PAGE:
Skip to main content

Thank you for visiting nature.com. You are using a browser version with limited support for CSS. To obtain the best experience, we recommend you use a more up to date browser (or turn off compatibility mode in Internet Explorer). In the meantime, to ensure continued support, we are displaying the site without styles and JavaScript.

The Magellanic Corona as the key to the formation of the Magellanic Stream

Abstract

The dominant gaseous structure in the Galactic halo is the Magellanic Stream. This extended network of neutral and ionized filaments surrounds the Large Magellanic Cloud (LMC) and the Small Magellanic Cloud (SMC), the two most massive satellite galaxies of the Milky Way1,2,3,4. Recent observations indicate that the LMC and SMC are on their first passage around the Galaxy5, that the Magellanic Stream is made up of gas stripped from both clouds2,6,7 and that the majority of this gas is ionized8,9. Although it has long been suspected that tidal forces10,11 and ram-pressure stripping12,13 contributed to the formation of the Magellanic Stream, models have not been able to provide a full understanding of its origins3. Several recent developments—including the discovery of dwarf galaxies associated with the Magellanic group14,15,16, determination of the high mass of the LMC17, detection of highly ionized gas near stars in the LMC18,19 and predictions of cosmological simulations20,21—support the existence of a halo of warm (roughly 500,000 kelvin) ionized gas around the LMC (the ‘Magellanic Corona’). Here we report that, by including this Magellanic Corona in hydrodynamic simulations of the Magellanic Clouds falling onto the Milky Way, we can reproduce the Magellanic Stream and its leading arm. Our simulations explain the filamentary structure, spatial extent, radial-velocity gradient and total ionized-gas mass of the Magellanic Stream. We predict that the Magellanic Corona will be unambiguously observable via high-ionization absorption lines in the ultraviolet spectra of background quasars lying near the LMC.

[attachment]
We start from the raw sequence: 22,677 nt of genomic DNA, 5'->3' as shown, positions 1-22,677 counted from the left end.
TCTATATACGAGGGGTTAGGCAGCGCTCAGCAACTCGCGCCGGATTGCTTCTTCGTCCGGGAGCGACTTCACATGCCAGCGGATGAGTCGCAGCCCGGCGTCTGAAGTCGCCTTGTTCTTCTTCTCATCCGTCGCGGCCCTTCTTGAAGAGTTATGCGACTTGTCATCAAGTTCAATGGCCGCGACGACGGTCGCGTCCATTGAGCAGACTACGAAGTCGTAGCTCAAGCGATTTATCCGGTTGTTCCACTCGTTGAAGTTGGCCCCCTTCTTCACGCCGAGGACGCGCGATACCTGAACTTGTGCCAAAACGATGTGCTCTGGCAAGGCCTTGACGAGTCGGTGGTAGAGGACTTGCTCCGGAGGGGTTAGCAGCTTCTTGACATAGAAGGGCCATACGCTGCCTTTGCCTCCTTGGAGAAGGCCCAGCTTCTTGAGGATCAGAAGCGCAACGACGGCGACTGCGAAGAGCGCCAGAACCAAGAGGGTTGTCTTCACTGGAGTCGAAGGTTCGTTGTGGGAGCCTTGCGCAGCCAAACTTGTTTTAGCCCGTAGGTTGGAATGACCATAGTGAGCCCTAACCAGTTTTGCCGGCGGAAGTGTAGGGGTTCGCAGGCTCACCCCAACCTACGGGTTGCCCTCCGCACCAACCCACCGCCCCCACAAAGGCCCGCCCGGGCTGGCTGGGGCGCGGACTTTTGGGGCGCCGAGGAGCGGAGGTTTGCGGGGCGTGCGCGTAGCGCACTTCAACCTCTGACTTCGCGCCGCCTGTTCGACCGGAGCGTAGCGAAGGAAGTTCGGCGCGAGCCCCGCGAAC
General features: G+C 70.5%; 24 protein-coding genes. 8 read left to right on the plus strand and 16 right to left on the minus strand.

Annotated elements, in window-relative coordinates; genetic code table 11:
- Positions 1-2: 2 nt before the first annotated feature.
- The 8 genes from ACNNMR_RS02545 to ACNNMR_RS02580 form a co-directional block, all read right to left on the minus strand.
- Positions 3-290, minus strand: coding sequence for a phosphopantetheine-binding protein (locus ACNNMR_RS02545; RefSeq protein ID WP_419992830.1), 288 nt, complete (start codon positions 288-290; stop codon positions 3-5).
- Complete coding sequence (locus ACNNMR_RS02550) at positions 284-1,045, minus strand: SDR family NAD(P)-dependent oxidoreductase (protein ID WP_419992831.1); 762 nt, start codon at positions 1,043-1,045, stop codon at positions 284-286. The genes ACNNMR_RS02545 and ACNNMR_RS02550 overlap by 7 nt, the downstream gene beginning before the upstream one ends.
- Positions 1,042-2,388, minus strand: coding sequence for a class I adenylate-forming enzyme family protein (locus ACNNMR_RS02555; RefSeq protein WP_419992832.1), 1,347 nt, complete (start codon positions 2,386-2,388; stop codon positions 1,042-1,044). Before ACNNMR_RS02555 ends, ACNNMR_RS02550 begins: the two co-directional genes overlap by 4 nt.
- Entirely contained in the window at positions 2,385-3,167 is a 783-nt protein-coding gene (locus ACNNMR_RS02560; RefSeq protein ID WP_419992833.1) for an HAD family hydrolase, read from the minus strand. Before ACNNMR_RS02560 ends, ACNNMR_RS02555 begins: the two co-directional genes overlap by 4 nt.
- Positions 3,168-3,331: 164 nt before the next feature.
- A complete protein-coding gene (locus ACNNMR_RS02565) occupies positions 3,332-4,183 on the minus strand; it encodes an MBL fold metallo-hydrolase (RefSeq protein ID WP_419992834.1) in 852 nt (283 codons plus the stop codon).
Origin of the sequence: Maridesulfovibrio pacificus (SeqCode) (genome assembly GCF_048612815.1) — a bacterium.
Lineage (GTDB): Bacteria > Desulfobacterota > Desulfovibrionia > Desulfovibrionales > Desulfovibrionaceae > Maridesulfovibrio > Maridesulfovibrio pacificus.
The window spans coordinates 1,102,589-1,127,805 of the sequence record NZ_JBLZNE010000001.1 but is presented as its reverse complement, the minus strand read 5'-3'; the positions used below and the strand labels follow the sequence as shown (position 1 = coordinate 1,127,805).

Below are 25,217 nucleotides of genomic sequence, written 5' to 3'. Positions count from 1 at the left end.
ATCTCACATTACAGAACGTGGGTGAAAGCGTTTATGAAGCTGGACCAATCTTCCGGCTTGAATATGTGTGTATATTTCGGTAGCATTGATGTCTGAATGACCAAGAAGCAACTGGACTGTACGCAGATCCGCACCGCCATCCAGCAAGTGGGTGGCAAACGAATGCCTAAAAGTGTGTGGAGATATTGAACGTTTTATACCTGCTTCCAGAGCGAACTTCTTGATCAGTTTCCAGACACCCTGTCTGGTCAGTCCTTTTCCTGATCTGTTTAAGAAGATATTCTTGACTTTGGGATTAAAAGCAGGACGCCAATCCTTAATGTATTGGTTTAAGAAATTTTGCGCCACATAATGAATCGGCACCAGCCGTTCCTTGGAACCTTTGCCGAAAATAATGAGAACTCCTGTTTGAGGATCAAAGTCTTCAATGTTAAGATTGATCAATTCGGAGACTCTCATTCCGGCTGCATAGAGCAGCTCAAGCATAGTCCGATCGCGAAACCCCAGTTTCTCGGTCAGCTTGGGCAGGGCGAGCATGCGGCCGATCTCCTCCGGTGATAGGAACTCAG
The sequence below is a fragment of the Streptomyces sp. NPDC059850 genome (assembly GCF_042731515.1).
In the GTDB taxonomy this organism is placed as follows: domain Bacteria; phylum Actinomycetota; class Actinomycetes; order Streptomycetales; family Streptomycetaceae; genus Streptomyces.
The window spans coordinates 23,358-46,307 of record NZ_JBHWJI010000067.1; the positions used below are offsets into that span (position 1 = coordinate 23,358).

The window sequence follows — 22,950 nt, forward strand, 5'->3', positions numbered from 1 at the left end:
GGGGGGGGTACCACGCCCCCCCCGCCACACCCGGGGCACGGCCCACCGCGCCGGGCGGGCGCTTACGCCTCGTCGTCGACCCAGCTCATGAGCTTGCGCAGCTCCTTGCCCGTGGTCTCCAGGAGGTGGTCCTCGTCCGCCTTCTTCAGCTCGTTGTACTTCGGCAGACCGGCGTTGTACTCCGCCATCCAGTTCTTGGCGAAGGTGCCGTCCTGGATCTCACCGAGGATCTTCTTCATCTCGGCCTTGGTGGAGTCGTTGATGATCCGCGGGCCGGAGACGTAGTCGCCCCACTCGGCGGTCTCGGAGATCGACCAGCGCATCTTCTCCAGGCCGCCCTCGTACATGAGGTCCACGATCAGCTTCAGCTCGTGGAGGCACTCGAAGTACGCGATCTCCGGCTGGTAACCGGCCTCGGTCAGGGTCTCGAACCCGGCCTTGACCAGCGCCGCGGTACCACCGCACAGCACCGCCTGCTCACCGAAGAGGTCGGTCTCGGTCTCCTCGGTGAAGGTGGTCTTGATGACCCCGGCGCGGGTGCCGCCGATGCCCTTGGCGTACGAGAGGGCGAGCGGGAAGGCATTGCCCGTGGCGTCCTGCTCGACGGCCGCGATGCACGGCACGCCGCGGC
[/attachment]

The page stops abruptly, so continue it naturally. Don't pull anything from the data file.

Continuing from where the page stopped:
Access options

Rent or Buy article

Get time limited or full article access on ReadCube.

from$8.99

All prices are NET prices.

Fig. 1: The Magellanic Stream in zenithal equal-area coordinates.
Fig. 2: Gas column density and velocity in Magellanic coordinates.
Fig. 3: Mass budget for the Magellanic Stream.

Data availability

The simulation data that support our findings are available at https://github.com/DOnghiaGroup/lucchini-2020-sim/Source data are provided with this paper.

Code availability

The GIZMO code used in this work is publicly available from https://bitbucket.org/phopkins/gizmo-public/. The PyGad code used in this work is publicly available from https://bitbucket.org/broett/pygad/.

References

  1. 1.

    Mathewson, D. S., Cleary, M. N. & Murray, J. D. The Magellanic stream. Astrophys. J. 190, 291–296 (1974).

    ADS  Google Scholar 

  2. 2.

    Nidever, D. L., Majewski, S. R. & Butler Burton, W. The origin of the Magellanic stream and Its leading arm. Astrophys. J. 679, 432–459 (2008).

    ADS  CAS  Google Scholar 

  3. 3.

    D’Onghia, E. & Fox, A. J. The Magellanic stream: circumnavigating the Galaxy. Annu. Rev. Astron. Astrophys. 54, 363–400 (2016).

    ADS  Google Scholar 

  4. 4.

    Brüns, C. et al. The Parkes H I survey of the Magellanic system. Astron. Astrophys. 432, 45–67 (2005).

    ADS  Google Scholar 

  5. 5.

    Kallivayalil, N., van der Marel, R. P., Besla, G., Anderson, J. & Alcock, C. Third-epoch Magellanic cloud proper motions. I. Hubble Space Telescope/WFC3 data and orbit implications. Astrophys. J. 764, 161 (2013).

    ADS  Google Scholar 

  6. 6.

    Fox, A. J. et al. The COS/UVES absorption survey of the Magellanic stream. I. One-tenth solar abundances along the body of the stream. Astrophys. J. 772, 110 (2013).

    ADS  Google Scholar 

  7. 7.

    Richter, P. et al. The COS/UVES absorption survey of the Magellanic stream. II. Evidence for a complex enrichment history of the stream from the Fairall 9 sightline. Astrophys. J. 772, 111 (2013).

    ADS  Google Scholar 

  8. 8.

    Fox, A. J. et al. The COS/UVES absorption survey of the Magellanic stream. III. Ionization, total mass, and inflow rate onto the Milky Way. Astrophys. J. 787, 147 (2014).

    ADS  Google Scholar 

  9. 9.

    Barger, K. A. et al. Revealing the ionization properties of the Magellanic stream using optical emission. Astrophys. J. 851, 110 (2017).

    ADS  Google Scholar 

  10. 10.

    Besla, G. et al. The role of dwarf galaxy interactions in shaping the Magellanic system and implications for Magellanic irregulars. Mon. Not. R. Astron. Soc. 421, 2109–2138 (2012).

    ADS  CAS  Google Scholar 

  11. 11.

    Pardy, S. A., D’Onghia, E. & Fox, A. J. Models of tidally induced gas filaments in the Magellanic stream. Astrophys. J. 857, 101 (2018).

    ADS  Google Scholar 

  12. 12.

    Hammer, F., Yang, Y. B., Flores, H., Puech, M. & Fouquet, S. The Magellanic stream system. I. Ram-pressure tails and the relics of the collision between the Magellanic clouds. Astrophys. J. 813, 110 (2015).

    ADS  Google Scholar 

  13. 13.

    Wang, J. et al. Towards a complete understanding of the Magellanic stream formation. Mon. Not. R. Astron. Soc. 486, 5907–5916 (2019).

    ADS  CAS  Google Scholar 

  14. 14.

    D’Onghia, E. & Lake, G. Small dwarf galaxies within larger dwarfs: why some are luminous while most go dark. Astrophys. J. 686, L61 (2008).

    ADS  Google Scholar 

  15. 15.